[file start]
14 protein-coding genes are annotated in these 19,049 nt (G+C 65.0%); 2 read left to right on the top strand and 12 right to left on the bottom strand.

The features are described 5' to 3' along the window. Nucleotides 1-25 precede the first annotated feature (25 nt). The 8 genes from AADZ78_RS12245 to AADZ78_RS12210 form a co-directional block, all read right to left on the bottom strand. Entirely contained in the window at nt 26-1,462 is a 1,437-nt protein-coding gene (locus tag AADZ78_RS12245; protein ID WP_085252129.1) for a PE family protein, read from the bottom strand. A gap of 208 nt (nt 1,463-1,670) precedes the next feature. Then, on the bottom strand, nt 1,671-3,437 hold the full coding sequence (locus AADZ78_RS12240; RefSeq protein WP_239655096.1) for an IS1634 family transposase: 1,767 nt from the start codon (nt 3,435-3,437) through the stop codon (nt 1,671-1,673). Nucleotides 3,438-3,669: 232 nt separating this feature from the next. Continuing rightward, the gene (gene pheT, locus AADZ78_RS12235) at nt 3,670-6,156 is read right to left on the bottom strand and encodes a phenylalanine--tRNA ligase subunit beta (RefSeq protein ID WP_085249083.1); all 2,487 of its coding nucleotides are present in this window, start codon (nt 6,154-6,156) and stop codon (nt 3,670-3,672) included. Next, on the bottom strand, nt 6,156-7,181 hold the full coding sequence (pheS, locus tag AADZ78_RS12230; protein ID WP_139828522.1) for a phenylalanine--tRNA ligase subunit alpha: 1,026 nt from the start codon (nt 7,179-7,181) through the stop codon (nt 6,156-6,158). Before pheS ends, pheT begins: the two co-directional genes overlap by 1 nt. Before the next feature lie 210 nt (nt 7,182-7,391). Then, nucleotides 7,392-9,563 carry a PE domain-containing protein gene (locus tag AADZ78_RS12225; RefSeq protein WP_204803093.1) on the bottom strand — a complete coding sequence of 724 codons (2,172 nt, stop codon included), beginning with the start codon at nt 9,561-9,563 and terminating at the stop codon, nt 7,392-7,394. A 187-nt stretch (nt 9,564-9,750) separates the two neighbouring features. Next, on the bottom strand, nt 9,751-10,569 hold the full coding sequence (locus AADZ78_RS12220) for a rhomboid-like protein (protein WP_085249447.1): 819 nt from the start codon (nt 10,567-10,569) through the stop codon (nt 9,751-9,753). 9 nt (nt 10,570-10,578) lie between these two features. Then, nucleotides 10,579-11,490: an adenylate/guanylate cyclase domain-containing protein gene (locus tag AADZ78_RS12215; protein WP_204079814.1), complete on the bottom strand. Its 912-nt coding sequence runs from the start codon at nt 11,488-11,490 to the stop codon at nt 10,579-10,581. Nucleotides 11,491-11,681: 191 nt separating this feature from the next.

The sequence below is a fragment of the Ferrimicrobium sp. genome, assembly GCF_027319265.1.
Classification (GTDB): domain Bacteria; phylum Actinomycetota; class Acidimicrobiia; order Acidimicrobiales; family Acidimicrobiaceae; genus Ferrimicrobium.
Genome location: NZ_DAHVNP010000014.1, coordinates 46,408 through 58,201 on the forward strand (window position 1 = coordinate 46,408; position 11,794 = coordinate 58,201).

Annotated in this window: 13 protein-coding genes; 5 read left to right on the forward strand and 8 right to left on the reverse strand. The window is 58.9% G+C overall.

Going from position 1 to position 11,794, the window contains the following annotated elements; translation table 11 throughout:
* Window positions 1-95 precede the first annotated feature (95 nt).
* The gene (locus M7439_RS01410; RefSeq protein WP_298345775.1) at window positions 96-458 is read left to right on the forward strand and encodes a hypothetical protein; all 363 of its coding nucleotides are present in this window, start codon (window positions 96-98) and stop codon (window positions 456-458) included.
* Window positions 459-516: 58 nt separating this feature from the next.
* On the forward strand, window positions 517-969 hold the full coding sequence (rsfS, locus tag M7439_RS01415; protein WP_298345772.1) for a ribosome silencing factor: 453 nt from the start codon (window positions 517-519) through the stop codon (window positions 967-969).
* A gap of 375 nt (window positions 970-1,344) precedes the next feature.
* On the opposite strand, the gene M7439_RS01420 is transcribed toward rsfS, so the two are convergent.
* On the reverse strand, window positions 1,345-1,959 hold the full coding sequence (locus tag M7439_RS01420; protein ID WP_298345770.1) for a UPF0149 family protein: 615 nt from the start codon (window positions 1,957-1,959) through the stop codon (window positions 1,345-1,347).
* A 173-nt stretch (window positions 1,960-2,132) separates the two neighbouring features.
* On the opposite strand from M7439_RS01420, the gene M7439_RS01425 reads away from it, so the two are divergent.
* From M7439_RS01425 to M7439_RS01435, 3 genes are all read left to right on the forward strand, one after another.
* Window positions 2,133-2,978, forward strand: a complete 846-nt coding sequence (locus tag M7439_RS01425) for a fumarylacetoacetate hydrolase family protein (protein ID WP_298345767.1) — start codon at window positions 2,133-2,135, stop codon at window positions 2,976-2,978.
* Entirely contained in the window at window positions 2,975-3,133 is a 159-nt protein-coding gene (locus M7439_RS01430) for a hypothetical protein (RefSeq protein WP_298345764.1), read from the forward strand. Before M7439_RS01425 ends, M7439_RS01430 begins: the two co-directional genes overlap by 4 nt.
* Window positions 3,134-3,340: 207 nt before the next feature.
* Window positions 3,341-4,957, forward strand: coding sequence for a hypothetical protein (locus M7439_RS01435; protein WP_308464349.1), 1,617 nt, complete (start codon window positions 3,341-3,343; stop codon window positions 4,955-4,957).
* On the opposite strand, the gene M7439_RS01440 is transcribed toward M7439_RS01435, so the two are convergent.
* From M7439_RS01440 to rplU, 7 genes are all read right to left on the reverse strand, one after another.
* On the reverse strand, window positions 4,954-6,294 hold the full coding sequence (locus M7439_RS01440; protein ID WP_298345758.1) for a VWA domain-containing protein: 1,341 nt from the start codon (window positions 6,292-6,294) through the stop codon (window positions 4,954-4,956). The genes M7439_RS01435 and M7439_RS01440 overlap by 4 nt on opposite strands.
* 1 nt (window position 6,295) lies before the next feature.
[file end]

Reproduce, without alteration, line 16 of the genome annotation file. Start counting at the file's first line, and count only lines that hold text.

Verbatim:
* On the opposite strand from M7439_RS01420, the gene M7439_RS01425 reads away from it, so the two are divergent.